A husband and wife sold their condo. The husband is a Medicaid recipient who moved into a nursing home a month before the...Read more
That is an important concern. The best bet would be for you both to purchase long-term care insurance, but that can be expensive and there is no guarantee that both of you are insurable. The next best step is to sign a prenuptial agreement that covers long-term obligations and subsequently to keep your finances separate. Depending on the state you are in should you need nursing home care, your new husband should be able to refuse to cooperate with your application for Medicaid coverage. This approach is often called “just say no” or “spousal refusal.” I would recommend consulting with an elder law attorney in your state to see how this strategy works there. To find an attorney in your state, click here.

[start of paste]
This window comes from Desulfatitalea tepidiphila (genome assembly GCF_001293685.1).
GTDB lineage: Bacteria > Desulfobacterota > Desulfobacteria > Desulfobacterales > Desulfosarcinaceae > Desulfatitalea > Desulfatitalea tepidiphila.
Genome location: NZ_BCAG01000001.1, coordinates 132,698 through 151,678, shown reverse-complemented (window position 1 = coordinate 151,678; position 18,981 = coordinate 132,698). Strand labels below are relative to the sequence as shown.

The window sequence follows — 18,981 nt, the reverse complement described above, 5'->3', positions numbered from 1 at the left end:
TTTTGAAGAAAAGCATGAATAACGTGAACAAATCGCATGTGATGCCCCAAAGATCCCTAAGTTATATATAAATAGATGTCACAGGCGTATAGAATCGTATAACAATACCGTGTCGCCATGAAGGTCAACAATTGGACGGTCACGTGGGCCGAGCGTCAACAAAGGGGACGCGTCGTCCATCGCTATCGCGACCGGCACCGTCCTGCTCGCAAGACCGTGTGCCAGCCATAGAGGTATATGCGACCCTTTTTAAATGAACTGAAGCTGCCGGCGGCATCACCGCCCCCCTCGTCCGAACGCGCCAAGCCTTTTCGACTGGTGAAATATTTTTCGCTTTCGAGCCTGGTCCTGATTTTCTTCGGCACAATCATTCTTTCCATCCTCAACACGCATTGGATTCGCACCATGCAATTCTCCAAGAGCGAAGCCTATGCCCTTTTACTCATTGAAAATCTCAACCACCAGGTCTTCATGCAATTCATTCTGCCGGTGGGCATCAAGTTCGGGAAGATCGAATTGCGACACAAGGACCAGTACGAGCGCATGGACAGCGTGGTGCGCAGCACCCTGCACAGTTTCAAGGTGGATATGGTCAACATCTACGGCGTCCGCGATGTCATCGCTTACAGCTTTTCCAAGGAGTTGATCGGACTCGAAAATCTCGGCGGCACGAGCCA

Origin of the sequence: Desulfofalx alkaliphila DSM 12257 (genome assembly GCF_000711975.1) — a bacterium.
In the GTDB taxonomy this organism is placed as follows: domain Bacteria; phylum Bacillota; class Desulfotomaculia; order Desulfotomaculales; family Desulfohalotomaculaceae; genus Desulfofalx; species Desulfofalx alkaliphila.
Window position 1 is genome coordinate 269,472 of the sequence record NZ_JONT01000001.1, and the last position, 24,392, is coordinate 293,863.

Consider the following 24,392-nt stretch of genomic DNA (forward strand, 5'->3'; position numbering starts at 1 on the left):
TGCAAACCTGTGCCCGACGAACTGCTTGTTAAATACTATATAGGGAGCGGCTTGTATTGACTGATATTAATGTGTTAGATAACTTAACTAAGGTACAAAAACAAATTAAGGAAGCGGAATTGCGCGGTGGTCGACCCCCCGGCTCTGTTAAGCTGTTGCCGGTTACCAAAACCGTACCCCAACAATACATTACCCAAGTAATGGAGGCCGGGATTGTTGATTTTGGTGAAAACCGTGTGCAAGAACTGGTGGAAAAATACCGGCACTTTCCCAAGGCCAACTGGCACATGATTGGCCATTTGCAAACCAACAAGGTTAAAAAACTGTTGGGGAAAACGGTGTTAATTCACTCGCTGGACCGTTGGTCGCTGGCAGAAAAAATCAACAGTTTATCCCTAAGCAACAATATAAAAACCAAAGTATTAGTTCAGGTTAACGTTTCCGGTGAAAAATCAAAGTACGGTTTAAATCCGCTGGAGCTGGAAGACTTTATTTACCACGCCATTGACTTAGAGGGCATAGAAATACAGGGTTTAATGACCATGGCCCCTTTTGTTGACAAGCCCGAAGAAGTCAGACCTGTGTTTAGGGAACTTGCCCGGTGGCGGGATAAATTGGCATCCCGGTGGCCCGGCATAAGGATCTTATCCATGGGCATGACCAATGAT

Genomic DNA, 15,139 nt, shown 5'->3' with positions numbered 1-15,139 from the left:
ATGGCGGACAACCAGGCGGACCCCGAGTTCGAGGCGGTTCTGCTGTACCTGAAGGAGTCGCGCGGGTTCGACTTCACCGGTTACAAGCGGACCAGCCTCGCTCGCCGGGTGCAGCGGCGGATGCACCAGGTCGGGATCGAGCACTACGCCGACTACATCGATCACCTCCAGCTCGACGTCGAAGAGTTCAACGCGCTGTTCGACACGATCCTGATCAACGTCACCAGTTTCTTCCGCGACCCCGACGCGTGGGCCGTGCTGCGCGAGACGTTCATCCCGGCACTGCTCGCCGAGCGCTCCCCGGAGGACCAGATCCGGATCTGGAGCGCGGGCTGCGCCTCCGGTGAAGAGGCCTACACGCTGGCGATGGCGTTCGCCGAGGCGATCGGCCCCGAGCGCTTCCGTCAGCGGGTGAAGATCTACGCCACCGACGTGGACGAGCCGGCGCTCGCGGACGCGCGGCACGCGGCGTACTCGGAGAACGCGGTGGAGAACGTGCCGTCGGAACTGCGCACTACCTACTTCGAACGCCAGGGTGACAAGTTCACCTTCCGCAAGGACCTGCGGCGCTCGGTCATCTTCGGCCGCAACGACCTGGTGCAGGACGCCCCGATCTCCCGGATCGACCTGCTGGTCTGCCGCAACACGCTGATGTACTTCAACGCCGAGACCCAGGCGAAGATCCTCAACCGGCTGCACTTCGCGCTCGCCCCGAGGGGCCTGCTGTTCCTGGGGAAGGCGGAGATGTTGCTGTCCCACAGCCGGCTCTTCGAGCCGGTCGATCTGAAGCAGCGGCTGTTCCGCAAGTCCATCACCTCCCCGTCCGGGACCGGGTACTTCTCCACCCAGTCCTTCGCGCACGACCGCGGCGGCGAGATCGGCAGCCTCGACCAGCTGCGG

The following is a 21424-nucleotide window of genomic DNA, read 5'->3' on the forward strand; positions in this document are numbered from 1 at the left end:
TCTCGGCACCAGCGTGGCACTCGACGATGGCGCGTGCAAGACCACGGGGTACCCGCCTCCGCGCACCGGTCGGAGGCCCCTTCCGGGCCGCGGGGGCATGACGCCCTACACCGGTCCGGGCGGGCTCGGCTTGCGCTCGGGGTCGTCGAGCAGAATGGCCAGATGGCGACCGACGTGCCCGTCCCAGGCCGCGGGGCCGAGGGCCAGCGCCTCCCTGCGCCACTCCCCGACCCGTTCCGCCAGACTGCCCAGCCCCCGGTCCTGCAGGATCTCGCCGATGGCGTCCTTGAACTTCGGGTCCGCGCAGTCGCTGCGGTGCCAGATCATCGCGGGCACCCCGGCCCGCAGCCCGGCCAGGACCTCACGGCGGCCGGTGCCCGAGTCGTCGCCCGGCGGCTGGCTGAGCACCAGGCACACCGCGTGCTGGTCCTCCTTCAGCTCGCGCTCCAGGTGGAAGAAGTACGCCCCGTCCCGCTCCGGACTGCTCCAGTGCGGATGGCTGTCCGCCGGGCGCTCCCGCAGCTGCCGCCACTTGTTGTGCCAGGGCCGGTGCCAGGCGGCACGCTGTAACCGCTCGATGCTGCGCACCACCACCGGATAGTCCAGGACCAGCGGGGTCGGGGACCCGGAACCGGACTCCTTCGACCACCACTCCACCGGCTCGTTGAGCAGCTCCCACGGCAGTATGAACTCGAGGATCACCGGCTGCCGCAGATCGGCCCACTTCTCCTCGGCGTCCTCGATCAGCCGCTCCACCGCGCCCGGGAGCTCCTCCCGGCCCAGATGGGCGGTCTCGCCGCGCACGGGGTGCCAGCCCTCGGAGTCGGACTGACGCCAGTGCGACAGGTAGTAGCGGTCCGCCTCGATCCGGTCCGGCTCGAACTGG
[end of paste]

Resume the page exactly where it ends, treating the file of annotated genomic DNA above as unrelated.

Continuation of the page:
For an article on the pros and cons of remarriage for older couples, click here.
Local Elder Law Attorneys in Ashburn, VA
Ron M. Landsman has been practicing elder law since 1983, before it was known as elder law, originally with Landsman and Laster, Washington, D.C., then Landsman, Eakes and Laster, also in Arlington, VA, and since 1990 in his own practice in Montgomery County, Maryland. He has been among the most active members of the...
John Laster is a lawyer licensed to practice in Virginia, Maryland and the District of Columbia. He limits his practice to wealth transfer planning, trusts, wills, powers of attorney, health care decision-making issues, estate administration and related tax, elder law and disability concerns. Listed in The Best Lawyers...
Medicaid Rules, etc